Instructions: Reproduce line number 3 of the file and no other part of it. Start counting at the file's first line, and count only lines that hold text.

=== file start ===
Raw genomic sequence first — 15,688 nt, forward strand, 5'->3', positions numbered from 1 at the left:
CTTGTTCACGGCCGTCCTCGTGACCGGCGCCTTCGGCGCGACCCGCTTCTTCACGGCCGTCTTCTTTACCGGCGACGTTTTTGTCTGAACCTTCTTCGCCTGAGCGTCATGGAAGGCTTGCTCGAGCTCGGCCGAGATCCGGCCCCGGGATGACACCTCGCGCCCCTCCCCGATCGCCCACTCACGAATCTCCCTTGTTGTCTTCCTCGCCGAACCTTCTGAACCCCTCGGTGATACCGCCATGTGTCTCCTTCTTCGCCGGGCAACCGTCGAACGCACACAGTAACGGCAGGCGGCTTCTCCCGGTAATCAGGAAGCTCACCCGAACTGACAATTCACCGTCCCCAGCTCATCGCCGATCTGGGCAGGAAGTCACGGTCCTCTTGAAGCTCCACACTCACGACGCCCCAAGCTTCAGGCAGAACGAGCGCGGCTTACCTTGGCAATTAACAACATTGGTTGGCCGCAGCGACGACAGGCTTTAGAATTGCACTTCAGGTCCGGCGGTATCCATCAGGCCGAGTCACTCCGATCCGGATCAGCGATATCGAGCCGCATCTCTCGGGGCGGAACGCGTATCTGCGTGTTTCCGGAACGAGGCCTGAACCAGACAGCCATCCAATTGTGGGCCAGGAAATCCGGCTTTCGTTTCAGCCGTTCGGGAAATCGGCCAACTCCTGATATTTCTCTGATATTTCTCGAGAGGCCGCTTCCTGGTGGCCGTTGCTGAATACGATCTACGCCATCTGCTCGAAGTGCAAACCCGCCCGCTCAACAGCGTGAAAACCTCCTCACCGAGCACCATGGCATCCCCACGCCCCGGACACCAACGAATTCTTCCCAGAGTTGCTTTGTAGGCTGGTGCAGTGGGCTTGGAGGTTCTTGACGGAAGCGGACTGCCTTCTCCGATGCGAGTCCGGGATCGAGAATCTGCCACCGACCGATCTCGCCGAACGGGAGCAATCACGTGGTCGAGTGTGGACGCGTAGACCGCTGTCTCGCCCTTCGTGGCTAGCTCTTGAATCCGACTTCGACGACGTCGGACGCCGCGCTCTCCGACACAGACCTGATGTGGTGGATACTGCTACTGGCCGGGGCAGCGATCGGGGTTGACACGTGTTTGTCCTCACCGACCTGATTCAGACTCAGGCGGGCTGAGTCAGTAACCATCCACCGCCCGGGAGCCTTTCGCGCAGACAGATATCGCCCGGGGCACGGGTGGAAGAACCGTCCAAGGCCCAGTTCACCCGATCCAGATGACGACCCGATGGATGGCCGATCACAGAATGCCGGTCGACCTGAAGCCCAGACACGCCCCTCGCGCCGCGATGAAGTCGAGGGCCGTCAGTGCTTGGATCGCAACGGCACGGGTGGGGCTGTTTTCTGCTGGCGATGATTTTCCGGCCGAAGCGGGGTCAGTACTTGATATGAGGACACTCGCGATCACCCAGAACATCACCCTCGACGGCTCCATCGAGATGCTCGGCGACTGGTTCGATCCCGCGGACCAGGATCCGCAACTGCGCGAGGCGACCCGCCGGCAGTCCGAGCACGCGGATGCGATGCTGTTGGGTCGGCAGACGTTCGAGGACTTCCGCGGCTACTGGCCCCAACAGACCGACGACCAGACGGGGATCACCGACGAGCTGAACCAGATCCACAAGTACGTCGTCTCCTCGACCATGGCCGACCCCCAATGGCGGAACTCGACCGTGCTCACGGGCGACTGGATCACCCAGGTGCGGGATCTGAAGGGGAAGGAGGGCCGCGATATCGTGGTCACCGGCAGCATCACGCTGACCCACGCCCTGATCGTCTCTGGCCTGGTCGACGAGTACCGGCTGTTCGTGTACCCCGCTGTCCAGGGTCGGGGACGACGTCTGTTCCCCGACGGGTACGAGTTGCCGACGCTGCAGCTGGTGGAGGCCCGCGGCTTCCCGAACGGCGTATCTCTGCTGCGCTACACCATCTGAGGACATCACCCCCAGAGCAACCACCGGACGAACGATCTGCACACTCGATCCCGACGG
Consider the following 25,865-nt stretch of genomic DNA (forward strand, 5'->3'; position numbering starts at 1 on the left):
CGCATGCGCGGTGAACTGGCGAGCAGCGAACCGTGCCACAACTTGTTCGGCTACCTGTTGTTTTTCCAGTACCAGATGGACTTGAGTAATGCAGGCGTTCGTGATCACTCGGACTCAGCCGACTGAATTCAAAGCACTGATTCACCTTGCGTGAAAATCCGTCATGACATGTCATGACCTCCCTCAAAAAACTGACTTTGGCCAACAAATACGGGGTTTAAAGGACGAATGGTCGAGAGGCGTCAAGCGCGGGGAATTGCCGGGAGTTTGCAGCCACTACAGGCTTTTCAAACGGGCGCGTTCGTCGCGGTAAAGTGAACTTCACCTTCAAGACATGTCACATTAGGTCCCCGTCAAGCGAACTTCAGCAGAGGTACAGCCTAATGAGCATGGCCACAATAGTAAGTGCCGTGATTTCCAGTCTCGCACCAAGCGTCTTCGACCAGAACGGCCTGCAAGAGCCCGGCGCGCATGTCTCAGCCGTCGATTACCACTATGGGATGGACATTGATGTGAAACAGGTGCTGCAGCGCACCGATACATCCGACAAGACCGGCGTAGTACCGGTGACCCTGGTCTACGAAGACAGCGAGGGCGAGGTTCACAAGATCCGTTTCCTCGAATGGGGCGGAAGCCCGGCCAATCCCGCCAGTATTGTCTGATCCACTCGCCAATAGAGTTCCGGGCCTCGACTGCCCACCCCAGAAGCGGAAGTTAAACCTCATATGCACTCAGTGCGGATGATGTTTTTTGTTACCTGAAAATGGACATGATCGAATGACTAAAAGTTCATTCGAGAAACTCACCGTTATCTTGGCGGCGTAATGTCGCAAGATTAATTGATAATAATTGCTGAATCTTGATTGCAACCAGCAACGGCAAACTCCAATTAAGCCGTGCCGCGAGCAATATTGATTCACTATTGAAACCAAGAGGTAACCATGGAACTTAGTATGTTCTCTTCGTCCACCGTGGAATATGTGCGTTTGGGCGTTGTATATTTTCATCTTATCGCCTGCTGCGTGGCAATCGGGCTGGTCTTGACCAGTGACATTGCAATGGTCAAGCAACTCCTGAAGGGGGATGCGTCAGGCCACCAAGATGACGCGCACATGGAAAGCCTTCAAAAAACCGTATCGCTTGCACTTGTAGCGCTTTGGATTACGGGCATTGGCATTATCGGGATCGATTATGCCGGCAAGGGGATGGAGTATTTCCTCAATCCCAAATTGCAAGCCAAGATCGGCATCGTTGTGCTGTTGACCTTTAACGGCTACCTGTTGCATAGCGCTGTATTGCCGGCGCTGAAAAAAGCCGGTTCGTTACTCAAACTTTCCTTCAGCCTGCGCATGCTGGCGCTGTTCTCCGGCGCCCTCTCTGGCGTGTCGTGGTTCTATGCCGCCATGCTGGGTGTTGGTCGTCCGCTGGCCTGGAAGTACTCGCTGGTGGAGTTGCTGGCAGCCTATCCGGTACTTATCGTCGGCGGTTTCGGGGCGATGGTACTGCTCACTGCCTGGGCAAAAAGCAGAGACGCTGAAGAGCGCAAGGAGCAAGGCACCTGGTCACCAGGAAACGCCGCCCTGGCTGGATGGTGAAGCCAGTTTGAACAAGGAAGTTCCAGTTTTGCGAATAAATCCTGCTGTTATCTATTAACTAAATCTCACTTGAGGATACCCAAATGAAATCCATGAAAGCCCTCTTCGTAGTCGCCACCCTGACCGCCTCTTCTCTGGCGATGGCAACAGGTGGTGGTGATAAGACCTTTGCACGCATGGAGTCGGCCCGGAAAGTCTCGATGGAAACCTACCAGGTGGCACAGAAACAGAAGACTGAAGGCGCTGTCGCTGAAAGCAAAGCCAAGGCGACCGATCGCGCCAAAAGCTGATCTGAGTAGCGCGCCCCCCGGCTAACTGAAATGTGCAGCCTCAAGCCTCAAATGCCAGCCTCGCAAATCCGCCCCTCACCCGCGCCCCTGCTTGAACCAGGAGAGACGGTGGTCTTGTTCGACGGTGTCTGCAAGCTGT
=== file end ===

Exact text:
Consider the following 25,865-nt stretch of genomic DNA (forward strand, 5'->3'; position numbering starts at 1 on the left):